Like this site? Help us to make it better.


Froome and Howden given OBEs in New Years Honours List

Two-time Tour de France winner Chris Froome and British Cycling president Bob Howden receive honours for services to cycling sport

Chris Froome and British Cycling president Bob Howden have both received OBEs in the Queens New Year Honours list.

Froome’s award comes after a second Tour de France win – this year he became the first British rider to do so – and Howden’s after decades in service of the sport.

Chrissie Wellington – four time Ironman World Champion and co-founder of Le Tour Entier – was also named an Officer of the Order of the British Empire (OBE) for her services to sport and charity. 13 year old Jonjo Heuerman was the youngest person on the New Year Honours list having raised £235,000 for Cancer Research through various sporting feats, including by cycling 700 miles to all the Premier League football clubs in England.

Howden said: “Chris’s OBE is well-deserved recognition of an extraordinary individual who represents the best of British sport – not only in terms of his achievements, and the hard work and dedication which earns them, but also in the way he conducts himself.

“He came under unprecedented pressure this year, which I know he accepts as a burden all sport’s great champions must carry, but the dignified manner in which he dealt with it was an example for us all.”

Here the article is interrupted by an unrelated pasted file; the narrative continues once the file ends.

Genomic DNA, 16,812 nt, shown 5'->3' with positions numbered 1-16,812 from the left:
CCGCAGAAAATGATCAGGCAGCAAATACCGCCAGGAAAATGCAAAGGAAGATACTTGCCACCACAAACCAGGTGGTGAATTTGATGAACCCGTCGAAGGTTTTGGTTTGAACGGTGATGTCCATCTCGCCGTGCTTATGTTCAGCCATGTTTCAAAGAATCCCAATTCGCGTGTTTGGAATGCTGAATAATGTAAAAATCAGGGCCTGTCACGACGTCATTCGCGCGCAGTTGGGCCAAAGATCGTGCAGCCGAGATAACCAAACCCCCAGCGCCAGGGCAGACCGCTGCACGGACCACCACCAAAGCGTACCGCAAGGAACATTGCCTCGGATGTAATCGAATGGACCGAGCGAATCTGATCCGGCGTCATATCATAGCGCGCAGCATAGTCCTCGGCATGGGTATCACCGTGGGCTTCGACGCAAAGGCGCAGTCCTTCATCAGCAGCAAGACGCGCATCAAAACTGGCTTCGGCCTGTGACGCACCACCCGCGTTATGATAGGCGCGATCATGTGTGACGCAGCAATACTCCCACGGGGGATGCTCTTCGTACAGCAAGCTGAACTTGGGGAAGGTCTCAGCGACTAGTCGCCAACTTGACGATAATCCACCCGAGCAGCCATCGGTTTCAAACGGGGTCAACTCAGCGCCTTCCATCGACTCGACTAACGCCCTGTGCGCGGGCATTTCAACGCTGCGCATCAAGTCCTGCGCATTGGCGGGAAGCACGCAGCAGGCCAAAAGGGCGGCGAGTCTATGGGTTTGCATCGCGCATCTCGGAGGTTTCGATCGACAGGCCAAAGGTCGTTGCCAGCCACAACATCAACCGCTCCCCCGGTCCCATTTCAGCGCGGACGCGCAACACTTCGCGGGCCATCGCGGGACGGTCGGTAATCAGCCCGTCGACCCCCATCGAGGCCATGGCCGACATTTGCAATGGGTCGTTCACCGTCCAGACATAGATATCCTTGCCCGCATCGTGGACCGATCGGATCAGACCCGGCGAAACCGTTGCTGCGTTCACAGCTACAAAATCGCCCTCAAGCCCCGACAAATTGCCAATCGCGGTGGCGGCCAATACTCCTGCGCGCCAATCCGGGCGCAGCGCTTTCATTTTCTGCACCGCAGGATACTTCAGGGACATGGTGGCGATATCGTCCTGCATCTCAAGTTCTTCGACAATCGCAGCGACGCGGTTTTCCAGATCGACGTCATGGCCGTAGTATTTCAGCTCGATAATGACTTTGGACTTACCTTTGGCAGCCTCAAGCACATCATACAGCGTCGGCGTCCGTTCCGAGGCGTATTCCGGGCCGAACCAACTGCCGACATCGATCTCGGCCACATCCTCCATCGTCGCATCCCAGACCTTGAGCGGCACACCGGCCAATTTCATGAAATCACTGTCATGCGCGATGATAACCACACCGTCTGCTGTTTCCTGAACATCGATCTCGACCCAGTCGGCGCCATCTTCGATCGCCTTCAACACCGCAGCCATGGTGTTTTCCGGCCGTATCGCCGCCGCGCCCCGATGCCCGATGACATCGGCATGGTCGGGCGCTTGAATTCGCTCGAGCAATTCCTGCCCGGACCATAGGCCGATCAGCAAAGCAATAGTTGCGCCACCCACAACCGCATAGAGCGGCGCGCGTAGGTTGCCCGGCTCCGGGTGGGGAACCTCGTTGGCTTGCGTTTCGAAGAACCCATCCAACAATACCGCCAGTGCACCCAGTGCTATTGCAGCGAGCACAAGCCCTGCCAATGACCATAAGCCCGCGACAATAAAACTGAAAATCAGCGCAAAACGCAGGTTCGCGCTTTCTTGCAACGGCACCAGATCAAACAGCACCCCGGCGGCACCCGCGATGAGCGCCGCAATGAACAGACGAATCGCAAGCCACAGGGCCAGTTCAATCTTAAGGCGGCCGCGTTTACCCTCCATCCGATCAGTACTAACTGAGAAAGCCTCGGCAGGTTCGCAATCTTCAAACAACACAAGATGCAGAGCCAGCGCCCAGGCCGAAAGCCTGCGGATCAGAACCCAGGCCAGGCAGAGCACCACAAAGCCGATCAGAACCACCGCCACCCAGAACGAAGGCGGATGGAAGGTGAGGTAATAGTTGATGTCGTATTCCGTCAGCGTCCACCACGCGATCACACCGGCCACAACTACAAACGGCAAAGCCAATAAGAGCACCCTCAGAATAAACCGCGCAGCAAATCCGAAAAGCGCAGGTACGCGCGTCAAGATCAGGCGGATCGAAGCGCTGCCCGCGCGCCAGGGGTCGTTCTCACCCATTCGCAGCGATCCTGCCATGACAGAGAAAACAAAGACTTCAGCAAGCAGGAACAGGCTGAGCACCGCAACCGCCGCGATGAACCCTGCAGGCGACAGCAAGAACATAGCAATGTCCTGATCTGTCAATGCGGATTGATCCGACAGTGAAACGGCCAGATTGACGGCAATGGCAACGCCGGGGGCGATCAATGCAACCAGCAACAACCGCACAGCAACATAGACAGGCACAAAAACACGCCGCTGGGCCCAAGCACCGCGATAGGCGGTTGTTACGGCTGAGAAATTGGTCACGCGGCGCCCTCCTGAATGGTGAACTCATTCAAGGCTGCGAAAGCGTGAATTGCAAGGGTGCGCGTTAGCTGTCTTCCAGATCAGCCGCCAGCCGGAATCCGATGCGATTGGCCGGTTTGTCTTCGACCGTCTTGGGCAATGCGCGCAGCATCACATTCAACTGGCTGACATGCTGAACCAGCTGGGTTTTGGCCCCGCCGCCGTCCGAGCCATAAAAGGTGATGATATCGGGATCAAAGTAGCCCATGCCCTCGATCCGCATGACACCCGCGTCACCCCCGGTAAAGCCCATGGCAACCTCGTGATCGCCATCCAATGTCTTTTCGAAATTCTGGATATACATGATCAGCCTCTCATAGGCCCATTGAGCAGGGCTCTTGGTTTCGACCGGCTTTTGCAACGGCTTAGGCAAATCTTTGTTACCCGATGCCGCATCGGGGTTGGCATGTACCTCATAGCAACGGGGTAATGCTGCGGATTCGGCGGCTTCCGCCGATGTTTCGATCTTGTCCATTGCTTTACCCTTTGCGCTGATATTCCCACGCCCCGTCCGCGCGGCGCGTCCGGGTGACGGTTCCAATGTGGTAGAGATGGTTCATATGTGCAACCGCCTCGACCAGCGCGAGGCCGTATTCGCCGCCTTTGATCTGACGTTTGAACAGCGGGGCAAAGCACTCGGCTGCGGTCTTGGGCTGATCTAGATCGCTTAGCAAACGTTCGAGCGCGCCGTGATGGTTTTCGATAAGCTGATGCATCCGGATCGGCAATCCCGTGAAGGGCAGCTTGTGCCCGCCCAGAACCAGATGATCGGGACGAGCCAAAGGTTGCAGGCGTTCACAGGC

Froome had a big 2015 - as well as winning the Tour de France for the second time he also became a father for the first time.

He said: "I am extremely humbled and very proud to receive this honour. It is obviously further recognition for the sport of cycling and it caps a fantastic year for me professionally and personally. It wouldn’t be possible without the help of my team-mates, coaches and of course the love and support from my family."

Howden’s OBE comes in the third year of his British Cycling presidency, after a volunteering career that started more than 40 years ago, before progressing to race organising, regional committees and a place on the British Cycling board.

He says he feels proud to be honoured by the Queen but, like thousands of volunteers up and down the country organising bike races, club runs and coaching young people, he was motivated by a love of the sport.

He said: “Cycling has come a long way in the last 10 years and much of the credit for that is due to an army of people who are passionate about cycling in their communities and give freely of their time and expertise, so it was great to see the Government start to recognise the value of volunteers in the new sport strategy announced just before Christmas.

“Without those people, the likes of Sir Chris Hoy and Laura Trott would not have made their first steps in the sport, without those people the huge numbers we have inspired to get on their bikes would not have the network of clubs and events needed to support them and without those people we simply would not have a sport.

He used the opportunity to recommend volunteering to others, saying he is an example of just how far volunteers can get in the sport.

Latest Comments